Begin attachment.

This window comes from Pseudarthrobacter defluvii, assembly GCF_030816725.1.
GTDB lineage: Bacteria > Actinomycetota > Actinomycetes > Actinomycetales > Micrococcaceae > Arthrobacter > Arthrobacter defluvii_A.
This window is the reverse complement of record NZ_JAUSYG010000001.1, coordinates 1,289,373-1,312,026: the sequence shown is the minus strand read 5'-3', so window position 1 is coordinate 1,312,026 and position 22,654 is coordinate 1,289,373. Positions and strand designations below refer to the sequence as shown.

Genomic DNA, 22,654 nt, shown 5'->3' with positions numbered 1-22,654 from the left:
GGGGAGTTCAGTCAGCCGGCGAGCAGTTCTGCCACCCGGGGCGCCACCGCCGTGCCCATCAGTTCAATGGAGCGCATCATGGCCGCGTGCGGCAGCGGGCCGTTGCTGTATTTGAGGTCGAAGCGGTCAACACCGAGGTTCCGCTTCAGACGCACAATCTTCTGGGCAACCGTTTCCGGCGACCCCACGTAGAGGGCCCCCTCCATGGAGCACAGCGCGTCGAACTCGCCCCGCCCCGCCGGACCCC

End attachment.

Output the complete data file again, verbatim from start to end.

This window comes from Pseudarthrobacter defluvii, assembly GCF_030816725.1.
GTDB lineage: Bacteria > Actinomycetota > Actinomycetes > Actinomycetales > Micrococcaceae > Arthrobacter > Arthrobacter defluvii_A.
This window is the reverse complement of record NZ_JAUSYG010000001.1, coordinates 1,289,373-1,312,026: the sequence shown is the minus strand read 5'-3', so window position 1 is coordinate 1,312,026 and position 22,654 is coordinate 1,289,373. Positions and strand designations below refer to the sequence as shown.

Genomic DNA, 22,654 nt, shown 5'->3' with positions numbered 1-22,654 from the left:
GGGGAGTTCAGTCAGCCGGCGAGCAGTTCTGCCACCCGGGGCGCCACCGCCGTGCCCATCAGTTCAATGGAGCGCATCATGGCCGCGTGCGGCAGCGGGCCGTTGCTGTATTTGAGGTCGAAGCGGTCAACACCGAGGTTCCGCTTCAGACGCACAATCTTCTGGGCAACCGTTTCCGGCGACCCCACGTAGAGGGCCCCCTCCATGGAGCACAGCGCGTCGAACTCGCCCCGCCCCGCCGGACCCC